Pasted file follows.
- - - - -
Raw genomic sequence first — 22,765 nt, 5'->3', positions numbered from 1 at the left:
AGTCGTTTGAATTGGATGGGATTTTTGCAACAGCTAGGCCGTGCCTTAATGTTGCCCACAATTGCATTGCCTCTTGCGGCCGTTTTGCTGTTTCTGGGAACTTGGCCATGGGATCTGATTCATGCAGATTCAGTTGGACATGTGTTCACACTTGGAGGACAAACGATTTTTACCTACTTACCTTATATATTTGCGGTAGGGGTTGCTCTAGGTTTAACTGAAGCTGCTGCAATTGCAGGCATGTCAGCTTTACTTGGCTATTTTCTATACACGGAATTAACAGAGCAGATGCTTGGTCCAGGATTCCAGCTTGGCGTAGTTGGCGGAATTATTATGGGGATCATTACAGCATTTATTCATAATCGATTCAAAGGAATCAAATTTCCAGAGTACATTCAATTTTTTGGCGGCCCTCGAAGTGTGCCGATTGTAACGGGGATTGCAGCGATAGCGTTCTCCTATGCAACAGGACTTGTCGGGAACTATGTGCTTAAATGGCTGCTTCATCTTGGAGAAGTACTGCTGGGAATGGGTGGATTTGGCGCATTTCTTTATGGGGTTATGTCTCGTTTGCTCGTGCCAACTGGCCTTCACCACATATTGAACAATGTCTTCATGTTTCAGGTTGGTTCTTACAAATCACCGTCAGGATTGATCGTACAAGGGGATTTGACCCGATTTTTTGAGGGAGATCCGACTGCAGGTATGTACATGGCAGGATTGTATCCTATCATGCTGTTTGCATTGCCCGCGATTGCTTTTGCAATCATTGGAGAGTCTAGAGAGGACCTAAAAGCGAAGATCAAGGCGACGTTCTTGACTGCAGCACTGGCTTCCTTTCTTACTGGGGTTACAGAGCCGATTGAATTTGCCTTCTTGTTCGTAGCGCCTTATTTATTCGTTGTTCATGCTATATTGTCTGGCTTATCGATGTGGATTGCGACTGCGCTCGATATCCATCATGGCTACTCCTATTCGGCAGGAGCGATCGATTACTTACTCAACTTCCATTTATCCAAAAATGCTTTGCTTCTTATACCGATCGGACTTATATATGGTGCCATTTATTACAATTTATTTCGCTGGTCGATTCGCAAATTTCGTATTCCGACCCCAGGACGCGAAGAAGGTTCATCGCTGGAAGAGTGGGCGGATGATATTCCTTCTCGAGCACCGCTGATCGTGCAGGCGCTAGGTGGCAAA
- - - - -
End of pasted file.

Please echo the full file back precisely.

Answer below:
Raw genomic sequence first — 22,765 nt, 5'->3', positions numbered from 1 at the left:
AGTCGTTTGAATTGGATGGGATTTTTGCAACAGCTAGGCCGTGCCTTAATGTTGCCCACAATTGCATTGCCTCTTGCGGCCGTTTTGCTGTTTCTGGGAACTTGGCCATGGGATCTGATTCATGCAGATTCAGTTGGACATGTGTTCACACTTGGAGGACAAACGATTTTTACCTACTTACCTTATATATTTGCGGTAGGGGTTGCTCTAGGTTTAACTGAAGCTGCTGCAATTGCAGGCATGTCAGCTTTACTTGGCTATTTTCTATACACGGAATTAACAGAGCAGATGCTTGGTCCAGGATTCCAGCTTGGCGTAGTTGGCGGAATTATTATGGGGATCATTACAGCATTTATTCATAATCGATTCAAAGGAATCAAATTTCCAGAGTACATTCAATTTTTTGGCGGCCCTCGAAGTGTGCCGATTGTAACGGGGATTGCAGCGATAGCGTTCTCCTATGCAACAGGACTTGTCGGGAACTATGTGCTTAAATGGCTGCTTCATCTTGGAGAAGTACTGCTGGGAATGGGTGGATTTGGCGCATTTCTTTATGGGGTTATGTCTCGTTTGCTCGTGCCAACTGGCCTTCACCACATATTGAACAATGTCTTCATGTTTCAGGTTGGTTCTTACAAATCACCGTCAGGATTGATCGTACAAGGGGATTTGACCCGATTTTTTGAGGGAGATCCGACTGCAGGTATGTACATGGCAGGATTGTATCCTATCATGCTGTTTGCATTGCCCGCGATTGCTTTTGCAATCATTGGAGAGTCTAGAGAGGACCTAAAAGCGAAGATCAAGGCGACGTTCTTGACTGCAGCACTGGCTTCCTTTCTTACTGGGGTTACAGAGCCGATTGAATTTGCCTTCTTGTTCGTAGCGCCTTATTTATTCGTTGTTCATGCTATATTGTCTGGCTTATCGATGTGGATTGCGACTGCGCTCGATATCCATCATGGCTACTCCTATTCGGCAGGAGCGATCGATTACTTACTCAACTTCCATTTATCCAAAAATGCTTTGCTTCTTATACCGATCGGACTTATATATGGTGCCATTTATTACAATTTATTTCGCTGGTCGATTCGCAAATTTCGTATTCCGACCCCAGGACGCGAAGAAGGTTCATCGCTGGAAGAGTGGGCGGATGATATTCCTTCTCGAGCACCGCTGATCGTGCAGGCGCTAGGTGGCAAA